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Christie Mavety
 
October 29, 2015 | Christie Mavety

Harvest 2015!

There was a lot of talk about the weather in 2015! Record breaking snowfalls in January gave way to an early spring here in the Okanagan, with bud break occurring around April 7, which is roughly two weeks ahead of a normal year according to our winemaker Matt Mavety. 

Flowering of the vines continued the two week advance trend, followed by a warmer than average growing season that pushed the start of harvest up the calendar by about 3 weeks. This year we started the harvest on August 13, 2015, picking Pinot Noir for sparkling wine. To give this some context, we would normally start harvesting the same grape around September 5-7. 

Cooler weather at the end of August and early September was actually a blessing, and allowed for good maturity and preservation of acidity, and hence the minerality of the wines. The generally hot weather through spring and early summer did create some challenges for our cool climate varietals; however, we were able to select the best harvest dates to preserve the freshness of the fruit and manage the alcohol level in the wines. 

With the 2015 vintage in the barrel, so to speak, the pace at the vineyard has slowed back to normal as we maintain and prepare the vineyard for winter...and maybe find some time to start waxing our skis!

Cheers from the Okanagan!

The Mavety Family

 

Harvest begins!

 

Gamay Noir cluster about to be harvested.

 

Our favourite crew from Mexico back with us for another harvest. These guys are like family now!

 

Chardonnay ready for the press. 

 

Vineyard Manager Ernst working the tractor.

 

As the evenings come, there are always plenty of grapes to be processed.

 

 

It's like grape bin Tetris sometimes as we shuffle everything around the vineyard during harvest.

 

End of a day in the vineyard and the tractor is put to rest.

 

Chef Chris VanHooydonk joined us for our 2015 Harvest Celebration Dinner.

 

Our wonderful guests for this year's Harvest Celebration Dinner.

 

Pinot Noir grapes waiting to be destemmed and pressed while the 2014 vintage looks on from the barrels.

 

Winemaker Matt working the destemmer. 

 

Jean-Marie putting the Pinot Noir into the tank. 

 

Elodie joins us from France for this harvest. 

 

There is no job too small during harvest! Ian Mavety helps with the bins while Matt "supervises."

 

Photos by Chris Stenberg

Time Posted: Oct 29, 2015 at 8:26 AM
Christie Mavety
 
October 23, 2014 | Christie Mavety

R.D. - Recently Disgorged

Some of you may ask, "What is R.D.?"  Well, R.D. stands for recently disgorged, a concept devised by Madame Bollinger in the early 1960s.  Take a look at the picture of the back label of our Brut Rose sparkling wine to view the disgorgement date, May 2014.  While on the front label we label it R.D. 2010 (the vintage the grapes were grown in).

 

    


Méthode Traditionnelle sparkling wines goes through a primary fermentation in the tank and a second fermentation in the bottle.  Once the wine goes through its second fermentation in bottle it is left to age on its lees, the dead yeast cells.  At this time, the sparkling wine continues to age for several more years resulting in a toasty, yeasty characteristic.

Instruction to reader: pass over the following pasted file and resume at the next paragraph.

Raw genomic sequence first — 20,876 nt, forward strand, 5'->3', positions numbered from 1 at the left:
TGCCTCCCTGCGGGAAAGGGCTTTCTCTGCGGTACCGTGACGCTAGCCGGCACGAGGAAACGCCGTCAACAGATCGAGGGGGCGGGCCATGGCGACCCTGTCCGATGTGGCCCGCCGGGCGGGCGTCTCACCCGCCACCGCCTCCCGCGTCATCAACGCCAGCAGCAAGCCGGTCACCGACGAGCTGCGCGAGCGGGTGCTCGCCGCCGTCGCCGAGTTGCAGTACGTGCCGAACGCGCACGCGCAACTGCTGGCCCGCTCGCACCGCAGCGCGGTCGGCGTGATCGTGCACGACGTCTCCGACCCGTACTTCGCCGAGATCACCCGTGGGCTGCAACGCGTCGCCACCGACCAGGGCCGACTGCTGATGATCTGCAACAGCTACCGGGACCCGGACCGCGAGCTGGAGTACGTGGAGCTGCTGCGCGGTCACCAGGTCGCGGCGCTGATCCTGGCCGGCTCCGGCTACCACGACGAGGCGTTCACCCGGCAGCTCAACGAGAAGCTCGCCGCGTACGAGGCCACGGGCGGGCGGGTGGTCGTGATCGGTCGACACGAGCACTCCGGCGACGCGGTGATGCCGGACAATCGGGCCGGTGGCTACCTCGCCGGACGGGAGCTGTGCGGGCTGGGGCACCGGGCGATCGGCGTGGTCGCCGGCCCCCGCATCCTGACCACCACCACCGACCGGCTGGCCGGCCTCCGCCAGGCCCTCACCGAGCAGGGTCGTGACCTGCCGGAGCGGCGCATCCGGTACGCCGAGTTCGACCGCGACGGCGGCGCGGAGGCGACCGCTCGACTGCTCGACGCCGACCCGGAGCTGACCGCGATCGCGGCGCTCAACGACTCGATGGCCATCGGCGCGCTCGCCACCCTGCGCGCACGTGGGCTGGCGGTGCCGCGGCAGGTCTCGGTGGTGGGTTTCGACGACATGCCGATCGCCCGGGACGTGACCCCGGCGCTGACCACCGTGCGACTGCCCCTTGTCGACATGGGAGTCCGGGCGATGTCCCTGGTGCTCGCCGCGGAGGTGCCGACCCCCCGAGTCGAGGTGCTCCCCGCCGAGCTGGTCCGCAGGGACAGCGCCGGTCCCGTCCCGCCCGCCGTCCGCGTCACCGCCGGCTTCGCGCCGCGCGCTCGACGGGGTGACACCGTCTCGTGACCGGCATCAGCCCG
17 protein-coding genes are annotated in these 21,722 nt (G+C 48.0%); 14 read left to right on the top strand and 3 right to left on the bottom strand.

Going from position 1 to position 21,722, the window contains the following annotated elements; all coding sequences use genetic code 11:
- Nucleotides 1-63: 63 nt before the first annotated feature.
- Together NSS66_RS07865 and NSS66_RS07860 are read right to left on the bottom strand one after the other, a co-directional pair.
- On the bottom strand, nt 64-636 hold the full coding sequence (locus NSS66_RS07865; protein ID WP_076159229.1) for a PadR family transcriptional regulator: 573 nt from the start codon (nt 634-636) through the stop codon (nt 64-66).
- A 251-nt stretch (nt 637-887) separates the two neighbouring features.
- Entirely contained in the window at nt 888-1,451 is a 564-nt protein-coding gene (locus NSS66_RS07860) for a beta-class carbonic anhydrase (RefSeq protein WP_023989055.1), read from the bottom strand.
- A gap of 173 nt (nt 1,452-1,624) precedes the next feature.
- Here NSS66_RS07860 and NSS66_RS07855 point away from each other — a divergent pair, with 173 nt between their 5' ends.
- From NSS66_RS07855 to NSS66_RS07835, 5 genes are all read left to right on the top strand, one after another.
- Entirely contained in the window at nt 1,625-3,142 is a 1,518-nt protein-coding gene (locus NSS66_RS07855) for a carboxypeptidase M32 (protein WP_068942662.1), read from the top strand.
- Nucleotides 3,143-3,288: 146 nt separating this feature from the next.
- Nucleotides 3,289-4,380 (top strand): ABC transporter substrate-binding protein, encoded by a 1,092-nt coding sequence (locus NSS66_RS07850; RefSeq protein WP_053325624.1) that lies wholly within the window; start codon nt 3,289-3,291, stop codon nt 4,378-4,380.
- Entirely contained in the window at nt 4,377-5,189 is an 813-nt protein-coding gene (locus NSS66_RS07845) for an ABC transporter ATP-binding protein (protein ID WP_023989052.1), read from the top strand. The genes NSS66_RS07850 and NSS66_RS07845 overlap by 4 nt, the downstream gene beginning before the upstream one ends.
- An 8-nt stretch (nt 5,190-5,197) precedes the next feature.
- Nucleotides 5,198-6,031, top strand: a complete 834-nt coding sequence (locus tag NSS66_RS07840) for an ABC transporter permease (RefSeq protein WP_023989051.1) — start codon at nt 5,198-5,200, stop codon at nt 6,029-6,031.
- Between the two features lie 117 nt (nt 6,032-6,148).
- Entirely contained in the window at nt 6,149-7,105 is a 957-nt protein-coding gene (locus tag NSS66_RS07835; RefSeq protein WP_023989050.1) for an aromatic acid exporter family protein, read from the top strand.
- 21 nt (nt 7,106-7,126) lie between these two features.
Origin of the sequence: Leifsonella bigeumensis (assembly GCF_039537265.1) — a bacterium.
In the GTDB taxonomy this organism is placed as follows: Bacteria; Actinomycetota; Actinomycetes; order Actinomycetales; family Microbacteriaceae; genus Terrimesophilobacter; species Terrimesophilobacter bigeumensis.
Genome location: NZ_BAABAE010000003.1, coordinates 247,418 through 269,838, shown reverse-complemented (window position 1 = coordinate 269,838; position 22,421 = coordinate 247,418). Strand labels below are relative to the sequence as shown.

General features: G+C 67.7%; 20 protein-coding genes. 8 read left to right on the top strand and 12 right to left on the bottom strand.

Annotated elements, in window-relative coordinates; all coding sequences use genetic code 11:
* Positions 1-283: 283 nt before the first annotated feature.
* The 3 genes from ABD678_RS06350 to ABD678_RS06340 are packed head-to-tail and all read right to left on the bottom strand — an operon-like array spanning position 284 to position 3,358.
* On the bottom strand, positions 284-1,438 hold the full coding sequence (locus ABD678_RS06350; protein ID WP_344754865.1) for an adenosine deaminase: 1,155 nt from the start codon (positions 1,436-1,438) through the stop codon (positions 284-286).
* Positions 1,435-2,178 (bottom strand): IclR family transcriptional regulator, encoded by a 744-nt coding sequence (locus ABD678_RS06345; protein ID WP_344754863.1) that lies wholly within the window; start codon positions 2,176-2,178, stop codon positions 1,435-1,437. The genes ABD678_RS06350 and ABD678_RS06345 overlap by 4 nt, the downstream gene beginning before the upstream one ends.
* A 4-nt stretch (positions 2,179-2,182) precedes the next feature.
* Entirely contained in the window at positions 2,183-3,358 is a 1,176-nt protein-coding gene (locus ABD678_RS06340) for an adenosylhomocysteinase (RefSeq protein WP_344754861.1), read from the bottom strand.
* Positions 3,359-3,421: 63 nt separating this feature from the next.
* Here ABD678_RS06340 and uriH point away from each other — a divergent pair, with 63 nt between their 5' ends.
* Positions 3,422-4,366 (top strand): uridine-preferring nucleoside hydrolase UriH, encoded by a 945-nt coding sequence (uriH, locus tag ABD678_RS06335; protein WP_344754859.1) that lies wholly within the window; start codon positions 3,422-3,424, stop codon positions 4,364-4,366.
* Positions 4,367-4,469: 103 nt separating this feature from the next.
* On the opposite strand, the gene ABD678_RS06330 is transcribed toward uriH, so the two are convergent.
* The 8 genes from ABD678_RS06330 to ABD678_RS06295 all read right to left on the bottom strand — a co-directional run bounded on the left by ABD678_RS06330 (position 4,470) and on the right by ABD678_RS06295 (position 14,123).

Next we need to disgorge, remove the yeast cells from the wine and then it will be ready to drink.  This is when we will date the disgorgement date on the label and it is titled R.D.

This special aging on the lees allows the wine to maintain a unique combination of freshness and liveliness, while developing delicate and complex aromas. Sparkling wines benefit from a prolonged maturation on its lees reinforcing the aromatic subtlety and complexity of the final wine.

Below is our disgorging line.  The first image shows all of the sparkling bottles with their necks down in a glycol bath.  Whereas the next image is the bottling line where the dosage is added.


     

Next time you pick up a bottle of sparkling wine please go ahead and take a look at the label and look for the disgorgment date!

Cheers!

Time Posted: Oct 23, 2014 at 10:00 AM
Julie Planiden
 
May 26, 2014 | Julie Planiden

Blue Mountain Vineyard and Cellars Reserve Wines

In 2013, Blue Mountain re-packaged their Estate wines.  Wanting to focus more on being 100% Estate grown the new labels reflect the importance of place celebrating the extraordinary view from Blue Mountain facing south down the Okanagan Valley towards McIntyre Bluff.  These wines were formerly called cream label and are now called Estate wines.  In 2014, the first of the Reserve wine re-packaging will be introduced.  These are the former Stripe Label wines.

The Reserve wines are made from the following process.  There are 10 to 13 lots of Reserve Pinot Gris, Chardonnay and Pinot Noir grown on site, each with its own unique make up of clones and clone combinations. Each lot is harvested separately and then aged in either barrel or tank seperately.   The wine produced from these individual lots are then tasted blind and 2 or 3 lots are chosen that become the Reserve Wine.  The blend of those 2 or 3 lots is then tasted against back vintages of Blue Mountain wines to maintain consistency.  The wines are then aged for an additional year and a half in French Oak Barrels before they are released giving them greater complexity, structure and ageablility.

In early May, Blue Mountain released the 2011 vintage of the Reserve Pinot Gris, Reserve Chardonnay and a small amount of the Reserve Pinot Noir.

Here are the labels you may be familiar with alongside their new replacements.

Cream Label is now known as Estate Wines:

           

Stripe Label is now known as Reserve Wines:

   

Time Posted: May 26, 2014 at 10:00 AM
Julie Planiden
 
March 13, 2013 | Julie Planiden

Winter in an Okanagan Falls Winery - In the Cellar

 

The majority of the post harvest work has been completed.  Fermentation has taken place in either barrel or tank and now the wines are aging, waiting to be bottled and later consumed.  Many of the wines particularly the reds go through malolactic fermentation during this time.  The barrels containing the wine that is fermenting need to be monitored on an ongoing basis to make sure the malolactic fermentation is taking place.